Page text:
Animation of thought bubbles above a head
Discover the animal models that help us learn about different parts of the human brain.
  • BrainFacts/SfN

Basic neuroscience research in animal models is essential to understanding brain function and the thousands of brain diseases and disorders that affect both humans and animals. Treatments for stroke, depression, and drug addiction are just a few examples of developments made by this research. Learn more.

A gene controls neuronal traffic in the assembly of this electrical circuit.
  • BrainFacts/SfN
Vision requires teamwork. Nerve cells in the retina communicate with one another to create optimal messages to send to the brain.
  • BrainFacts/SfN
Animals in research are good for humans and the animals, too. Learn about the many benefits to this approach: kids edition.
  • Kids 4 Research
Animals in research are good for humans and the animals, too. Learn about the many benefits to this approach: teens edition.
  • Kids 4 Research
Animals in research are good for humans and the animals, too. Learn about the many benefits to this approach: teachers edition.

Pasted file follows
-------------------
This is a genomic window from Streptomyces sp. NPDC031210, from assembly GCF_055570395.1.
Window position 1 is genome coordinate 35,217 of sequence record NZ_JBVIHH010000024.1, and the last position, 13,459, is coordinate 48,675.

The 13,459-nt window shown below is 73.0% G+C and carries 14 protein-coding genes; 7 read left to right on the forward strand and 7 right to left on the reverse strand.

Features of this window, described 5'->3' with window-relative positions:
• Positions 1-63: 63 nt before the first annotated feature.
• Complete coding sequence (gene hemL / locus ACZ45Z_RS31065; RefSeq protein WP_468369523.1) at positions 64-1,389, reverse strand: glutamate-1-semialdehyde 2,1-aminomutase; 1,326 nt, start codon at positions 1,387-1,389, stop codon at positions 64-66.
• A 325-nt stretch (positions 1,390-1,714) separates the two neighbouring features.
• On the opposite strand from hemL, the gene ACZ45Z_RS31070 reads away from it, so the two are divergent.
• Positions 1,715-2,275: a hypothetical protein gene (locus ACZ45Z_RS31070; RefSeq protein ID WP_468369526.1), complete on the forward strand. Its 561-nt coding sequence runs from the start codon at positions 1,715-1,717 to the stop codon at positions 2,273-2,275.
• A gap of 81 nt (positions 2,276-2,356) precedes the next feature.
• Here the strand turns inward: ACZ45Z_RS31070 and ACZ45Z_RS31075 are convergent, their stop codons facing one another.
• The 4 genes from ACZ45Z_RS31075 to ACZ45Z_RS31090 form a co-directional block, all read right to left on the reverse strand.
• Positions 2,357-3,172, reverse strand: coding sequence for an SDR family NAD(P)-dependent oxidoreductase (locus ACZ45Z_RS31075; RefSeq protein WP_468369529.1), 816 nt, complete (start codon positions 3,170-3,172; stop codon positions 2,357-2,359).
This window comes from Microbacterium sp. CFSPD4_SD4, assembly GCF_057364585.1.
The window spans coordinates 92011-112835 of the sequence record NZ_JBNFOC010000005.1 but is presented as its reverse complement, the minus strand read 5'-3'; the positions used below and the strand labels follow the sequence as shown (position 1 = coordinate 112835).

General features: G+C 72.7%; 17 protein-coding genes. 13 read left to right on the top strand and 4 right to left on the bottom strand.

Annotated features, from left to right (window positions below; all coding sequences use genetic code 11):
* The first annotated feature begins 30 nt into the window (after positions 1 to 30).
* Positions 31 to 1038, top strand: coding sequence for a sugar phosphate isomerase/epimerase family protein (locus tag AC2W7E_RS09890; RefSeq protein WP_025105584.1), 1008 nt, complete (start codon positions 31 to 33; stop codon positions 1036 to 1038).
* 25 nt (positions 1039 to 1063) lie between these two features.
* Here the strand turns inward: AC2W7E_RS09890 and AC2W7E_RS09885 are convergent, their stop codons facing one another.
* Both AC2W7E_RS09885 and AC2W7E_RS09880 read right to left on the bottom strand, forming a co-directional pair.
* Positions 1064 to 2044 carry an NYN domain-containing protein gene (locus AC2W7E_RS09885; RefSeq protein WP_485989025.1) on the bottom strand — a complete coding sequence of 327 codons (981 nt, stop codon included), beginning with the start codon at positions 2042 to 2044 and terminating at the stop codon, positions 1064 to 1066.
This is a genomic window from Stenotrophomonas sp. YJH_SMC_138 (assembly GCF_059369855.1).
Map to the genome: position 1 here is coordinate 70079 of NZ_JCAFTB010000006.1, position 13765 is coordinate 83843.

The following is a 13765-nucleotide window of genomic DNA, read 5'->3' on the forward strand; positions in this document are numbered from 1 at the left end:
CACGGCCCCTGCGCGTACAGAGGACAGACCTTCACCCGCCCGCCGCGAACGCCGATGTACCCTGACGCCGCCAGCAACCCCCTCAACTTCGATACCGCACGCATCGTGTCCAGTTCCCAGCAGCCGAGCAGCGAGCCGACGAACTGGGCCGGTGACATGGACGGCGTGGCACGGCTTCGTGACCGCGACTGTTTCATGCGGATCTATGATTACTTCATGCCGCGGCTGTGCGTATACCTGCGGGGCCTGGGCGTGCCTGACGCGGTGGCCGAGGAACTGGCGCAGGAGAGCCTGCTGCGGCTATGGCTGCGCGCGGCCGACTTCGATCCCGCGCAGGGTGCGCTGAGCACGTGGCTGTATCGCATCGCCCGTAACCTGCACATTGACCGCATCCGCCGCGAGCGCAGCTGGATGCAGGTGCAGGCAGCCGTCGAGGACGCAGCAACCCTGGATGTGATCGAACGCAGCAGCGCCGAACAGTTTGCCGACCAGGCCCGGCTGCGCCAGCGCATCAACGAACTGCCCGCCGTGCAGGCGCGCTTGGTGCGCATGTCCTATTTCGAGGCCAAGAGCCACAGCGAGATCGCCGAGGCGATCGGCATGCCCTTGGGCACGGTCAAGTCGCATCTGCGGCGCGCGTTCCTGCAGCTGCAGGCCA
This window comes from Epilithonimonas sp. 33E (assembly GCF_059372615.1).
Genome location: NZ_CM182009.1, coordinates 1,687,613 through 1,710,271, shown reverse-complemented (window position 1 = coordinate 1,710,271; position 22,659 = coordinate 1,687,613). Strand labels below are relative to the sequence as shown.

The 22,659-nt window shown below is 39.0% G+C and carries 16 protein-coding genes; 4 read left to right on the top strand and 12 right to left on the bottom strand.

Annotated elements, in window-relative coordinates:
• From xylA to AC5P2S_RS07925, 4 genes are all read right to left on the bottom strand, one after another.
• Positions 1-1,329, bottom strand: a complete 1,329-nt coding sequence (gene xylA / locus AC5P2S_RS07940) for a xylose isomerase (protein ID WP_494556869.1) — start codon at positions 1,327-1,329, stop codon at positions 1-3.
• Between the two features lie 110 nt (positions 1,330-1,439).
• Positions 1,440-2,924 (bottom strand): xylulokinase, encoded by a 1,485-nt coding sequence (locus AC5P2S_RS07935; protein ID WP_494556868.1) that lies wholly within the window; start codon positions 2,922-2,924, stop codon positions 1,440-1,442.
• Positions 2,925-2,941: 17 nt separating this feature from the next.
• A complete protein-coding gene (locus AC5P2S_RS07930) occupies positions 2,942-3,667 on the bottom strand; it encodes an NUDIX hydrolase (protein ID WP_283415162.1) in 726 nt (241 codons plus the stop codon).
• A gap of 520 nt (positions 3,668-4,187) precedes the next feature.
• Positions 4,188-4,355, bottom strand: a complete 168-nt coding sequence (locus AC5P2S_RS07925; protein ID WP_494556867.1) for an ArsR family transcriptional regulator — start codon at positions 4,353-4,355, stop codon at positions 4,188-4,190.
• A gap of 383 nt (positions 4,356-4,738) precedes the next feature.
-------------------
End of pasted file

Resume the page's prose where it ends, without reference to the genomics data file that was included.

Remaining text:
• Kids 4 Research
It's alive! Learn about living systems and how you can incorporate them into your lessons.
  • National Institutes of Health
Why do scientists use animals in research? Use this resource to understand the process and benefits of animal research.
  • Understanding Animal Research
Human brain cell transplantation makes mice smart. The transplanted cells are not neurons and the cells communicate without using electricity.
  • BrainFacts/SfN
Neurons in the brain and spinal cord cooperate to control complex movements, such as walking or swimming. Studying simple animals helps us understand how motion develops.
  • BrainFacts/SfN
Neurons communicate with muscles in special kinds of connections called neuromuscular junctions. These exchanges help muscles to flex.
  • BrainFacts/SfN
Whiskers give mice a tactile advantage. Scientists study the brains of mutant mice to learn about the development of specific brain regions, such as those involved in touch.
  • BrainFacts/SfN
Dragonflies hover smoothly in part thanks to information collected by their eyes. Knowing these insects' retinal circuitry helps scientists understand how neurons process spatial data.
  • BrainFacts/SfN

3D Brain

An interactive brain map that you can rotate in a three-dimensional space.